President Obama will request approval for $1.8 billion in emergency funding to combat the Zika virus through mosquito control programs, vaccine research, education and improving healthcare for low-income pregnant women, the White House announced.
The Centers for Disease Control and Prevention (CDC) announced that its emergency operations center has been put on a Level 1 status because of the current Zika outbreak. It has only put its operations center at Level 1 —the highest of emergency—three times in the past: during the Ebola outbreak in 2014; during the H1N1 pandemic in 2009; and after Hurricane Katrina in 2005.
The White House reports that the Pan American Health Organization indicated 26 countries and territories in the Americas with local Zika transmission. “While we have not yet seen transmission of the Zika virus by mosquitoes within the continental United States, Puerto Rico and other U.S. territories, in warmer areas with Aedes aegpyti mosquito populations are already seeing active transmission,” the administration continues in a statement. “In addition, some Americans have returned to the continental U.S. from affected countries in South America, Central America, the Caribbean, and the Pacific Islands with Zika infections.”
Included in the proposal is $355 million in foreign aid to South America, Central America and the Caribbean, where the Zika virus is spreading quickly. The World Health Organization declared an international public health emergency last week, indicating that the virus is suspected as the cause of a cluster of cases of microcephaly, a neurological disorder that afflicts the babies of pregnant women with the virus.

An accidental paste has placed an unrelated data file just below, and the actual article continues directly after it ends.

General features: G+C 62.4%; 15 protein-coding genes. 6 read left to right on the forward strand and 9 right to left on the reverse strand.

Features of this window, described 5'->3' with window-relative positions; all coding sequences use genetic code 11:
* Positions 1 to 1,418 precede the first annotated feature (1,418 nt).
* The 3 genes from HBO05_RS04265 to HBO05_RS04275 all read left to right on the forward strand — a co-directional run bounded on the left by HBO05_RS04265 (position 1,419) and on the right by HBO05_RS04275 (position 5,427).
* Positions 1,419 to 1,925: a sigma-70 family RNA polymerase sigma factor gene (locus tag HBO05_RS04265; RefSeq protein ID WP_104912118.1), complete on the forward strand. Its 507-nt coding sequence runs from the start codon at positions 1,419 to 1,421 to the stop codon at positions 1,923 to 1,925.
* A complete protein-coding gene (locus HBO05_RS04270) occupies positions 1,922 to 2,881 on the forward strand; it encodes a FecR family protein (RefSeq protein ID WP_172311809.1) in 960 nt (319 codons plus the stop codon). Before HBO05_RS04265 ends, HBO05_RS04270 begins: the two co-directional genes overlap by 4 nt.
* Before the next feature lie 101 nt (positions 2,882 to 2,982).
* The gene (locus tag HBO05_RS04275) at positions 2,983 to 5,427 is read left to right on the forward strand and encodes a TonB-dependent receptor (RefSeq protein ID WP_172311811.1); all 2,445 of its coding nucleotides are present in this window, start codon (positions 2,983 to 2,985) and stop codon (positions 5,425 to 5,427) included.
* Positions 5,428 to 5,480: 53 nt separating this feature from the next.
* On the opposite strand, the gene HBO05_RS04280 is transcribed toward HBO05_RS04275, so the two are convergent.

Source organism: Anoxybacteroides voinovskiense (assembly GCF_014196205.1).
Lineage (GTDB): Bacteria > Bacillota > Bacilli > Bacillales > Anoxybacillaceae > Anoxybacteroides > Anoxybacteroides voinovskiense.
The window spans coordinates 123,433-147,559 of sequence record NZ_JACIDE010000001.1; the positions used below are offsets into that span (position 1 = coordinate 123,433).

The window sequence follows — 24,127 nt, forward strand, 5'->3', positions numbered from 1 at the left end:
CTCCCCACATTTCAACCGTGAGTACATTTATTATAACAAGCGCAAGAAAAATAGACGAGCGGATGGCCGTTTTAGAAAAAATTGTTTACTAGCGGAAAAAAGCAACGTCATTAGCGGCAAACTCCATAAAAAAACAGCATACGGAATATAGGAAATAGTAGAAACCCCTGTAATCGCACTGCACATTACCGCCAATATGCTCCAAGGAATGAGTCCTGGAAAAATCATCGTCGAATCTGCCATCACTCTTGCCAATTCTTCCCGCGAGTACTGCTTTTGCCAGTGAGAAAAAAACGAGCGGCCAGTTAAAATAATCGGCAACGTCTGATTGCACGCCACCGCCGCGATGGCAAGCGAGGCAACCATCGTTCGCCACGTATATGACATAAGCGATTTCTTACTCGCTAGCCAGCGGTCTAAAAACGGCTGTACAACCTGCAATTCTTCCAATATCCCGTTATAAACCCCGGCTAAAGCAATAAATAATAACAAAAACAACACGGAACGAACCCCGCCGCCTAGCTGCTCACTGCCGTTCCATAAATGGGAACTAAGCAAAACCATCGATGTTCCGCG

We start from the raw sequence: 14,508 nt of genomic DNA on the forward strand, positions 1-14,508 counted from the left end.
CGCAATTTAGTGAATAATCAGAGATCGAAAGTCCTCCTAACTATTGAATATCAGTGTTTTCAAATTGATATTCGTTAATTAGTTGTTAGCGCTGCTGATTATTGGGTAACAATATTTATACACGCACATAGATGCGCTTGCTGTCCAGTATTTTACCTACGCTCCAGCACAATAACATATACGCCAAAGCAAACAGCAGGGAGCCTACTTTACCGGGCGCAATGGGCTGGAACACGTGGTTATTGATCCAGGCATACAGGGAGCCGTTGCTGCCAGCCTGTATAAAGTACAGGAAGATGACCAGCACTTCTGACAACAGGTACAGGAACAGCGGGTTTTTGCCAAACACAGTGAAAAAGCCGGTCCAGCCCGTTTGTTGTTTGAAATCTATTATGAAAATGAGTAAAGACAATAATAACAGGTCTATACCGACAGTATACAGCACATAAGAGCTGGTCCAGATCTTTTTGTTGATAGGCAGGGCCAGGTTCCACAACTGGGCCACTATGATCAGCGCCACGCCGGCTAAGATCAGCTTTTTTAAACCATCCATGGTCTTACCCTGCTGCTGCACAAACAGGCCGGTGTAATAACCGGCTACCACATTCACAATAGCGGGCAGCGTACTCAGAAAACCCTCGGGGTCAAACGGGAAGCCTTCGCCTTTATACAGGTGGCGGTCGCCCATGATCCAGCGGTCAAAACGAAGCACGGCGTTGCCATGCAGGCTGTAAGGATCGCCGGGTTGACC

“The lack of vaccines and rapid and reliable diagnostic tests, and the absence of population immunity in newly affected countries, were cited as further causes for concern,” Dr Margaret Chan, WHO director general said in a statement. “A coordinated international response is needed to improve surveillance, the detection of infections, congenital malformations, and neurological complications, to intensify the control of mosquito populations, and to expedite the development of diagnostic tests and vaccines to protect people at risk, especially during pregnancy.”